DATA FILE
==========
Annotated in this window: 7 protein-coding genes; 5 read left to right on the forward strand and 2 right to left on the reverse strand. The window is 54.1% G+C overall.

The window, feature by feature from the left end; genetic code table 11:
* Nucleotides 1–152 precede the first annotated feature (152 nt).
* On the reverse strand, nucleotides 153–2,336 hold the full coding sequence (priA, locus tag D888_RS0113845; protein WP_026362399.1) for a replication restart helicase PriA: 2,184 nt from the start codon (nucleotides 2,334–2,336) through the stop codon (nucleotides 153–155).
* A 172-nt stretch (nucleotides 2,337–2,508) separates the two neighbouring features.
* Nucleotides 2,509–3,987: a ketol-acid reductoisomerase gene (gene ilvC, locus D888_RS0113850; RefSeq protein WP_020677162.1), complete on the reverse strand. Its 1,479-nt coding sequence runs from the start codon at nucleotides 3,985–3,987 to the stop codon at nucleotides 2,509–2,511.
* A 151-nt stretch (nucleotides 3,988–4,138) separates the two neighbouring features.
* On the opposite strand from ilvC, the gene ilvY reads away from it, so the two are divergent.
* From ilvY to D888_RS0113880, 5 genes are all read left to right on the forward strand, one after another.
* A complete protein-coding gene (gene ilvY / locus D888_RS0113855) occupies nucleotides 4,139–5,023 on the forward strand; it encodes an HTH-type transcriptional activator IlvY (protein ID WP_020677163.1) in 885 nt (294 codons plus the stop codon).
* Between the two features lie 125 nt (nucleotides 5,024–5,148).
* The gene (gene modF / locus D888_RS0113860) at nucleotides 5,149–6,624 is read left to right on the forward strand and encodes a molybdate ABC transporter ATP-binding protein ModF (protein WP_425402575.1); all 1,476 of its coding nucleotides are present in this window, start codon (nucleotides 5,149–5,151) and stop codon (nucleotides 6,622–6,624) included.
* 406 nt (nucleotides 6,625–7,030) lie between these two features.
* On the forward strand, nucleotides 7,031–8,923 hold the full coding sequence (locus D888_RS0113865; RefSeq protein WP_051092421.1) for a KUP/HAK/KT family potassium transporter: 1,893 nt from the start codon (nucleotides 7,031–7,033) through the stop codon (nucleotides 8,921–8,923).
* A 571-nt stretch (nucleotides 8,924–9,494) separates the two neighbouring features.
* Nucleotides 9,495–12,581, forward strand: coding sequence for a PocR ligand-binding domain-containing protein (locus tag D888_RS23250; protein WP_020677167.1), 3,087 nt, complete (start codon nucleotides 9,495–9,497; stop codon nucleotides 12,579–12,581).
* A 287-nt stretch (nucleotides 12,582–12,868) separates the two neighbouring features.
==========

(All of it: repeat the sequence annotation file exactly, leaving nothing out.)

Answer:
Annotated in this window: 7 protein-coding genes; 5 read left to right on the forward strand and 2 right to left on the reverse strand. The window is 54.1% G+C overall.

The window, feature by feature from the left end; genetic code table 11:
* Nucleotides 1–152 precede the first annotated feature (152 nt).
* On the reverse strand, nucleotides 153–2,336 hold the full coding sequence (priA, locus tag D888_RS0113845; protein WP_026362399.1) for a replication restart helicase PriA: 2,184 nt from the start codon (nucleotides 2,334–2,336) through the stop codon (nucleotides 153–155).
* A 172-nt stretch (nucleotides 2,337–2,508) separates the two neighbouring features.
* Nucleotides 2,509–3,987: a ketol-acid reductoisomerase gene (gene ilvC, locus D888_RS0113850; RefSeq protein WP_020677162.1), complete on the reverse strand. Its 1,479-nt coding sequence runs from the start codon at nucleotides 3,985–3,987 to the stop codon at nucleotides 2,509–2,511.
* A 151-nt stretch (nucleotides 3,988–4,138) separates the two neighbouring features.
* On the opposite strand from ilvC, the gene ilvY reads away from it, so the two are divergent.
* From ilvY to D888_RS0113880, 5 genes are all read left to right on the forward strand, one after another.
* A complete protein-coding gene (gene ilvY / locus D888_RS0113855) occupies nucleotides 4,139–5,023 on the forward strand; it encodes an HTH-type transcriptional activator IlvY (protein ID WP_020677163.1) in 885 nt (294 codons plus the stop codon).
* Between the two features lie 125 nt (nucleotides 5,024–5,148).
* The gene (gene modF / locus D888_RS0113860) at nucleotides 5,149–6,624 is read left to right on the forward strand and encodes a molybdate ABC transporter ATP-binding protein ModF (protein WP_425402575.1); all 1,476 of its coding nucleotides are present in this window, start codon (nucleotides 5,149–5,151) and stop codon (nucleotides 6,622–6,624) included.
* 406 nt (nucleotides 6,625–7,030) lie between these two features.
* On the forward strand, nucleotides 7,031–8,923 hold the full coding sequence (locus D888_RS0113865; RefSeq protein WP_051092421.1) for a KUP/HAK/KT family potassium transporter: 1,893 nt from the start codon (nucleotides 7,031–7,033) through the stop codon (nucleotides 8,921–8,923).
* A 571-nt stretch (nucleotides 8,924–9,494) separates the two neighbouring features.
* Nucleotides 9,495–12,581, forward strand: coding sequence for a PocR ligand-binding domain-containing protein (locus tag D888_RS23250; protein WP_020677167.1), 3,087 nt, complete (start codon nucleotides 9,495–9,497; stop codon nucleotides 12,579–12,581).
* A 287-nt stretch (nucleotides 12,582–12,868) separates the two neighbouring features.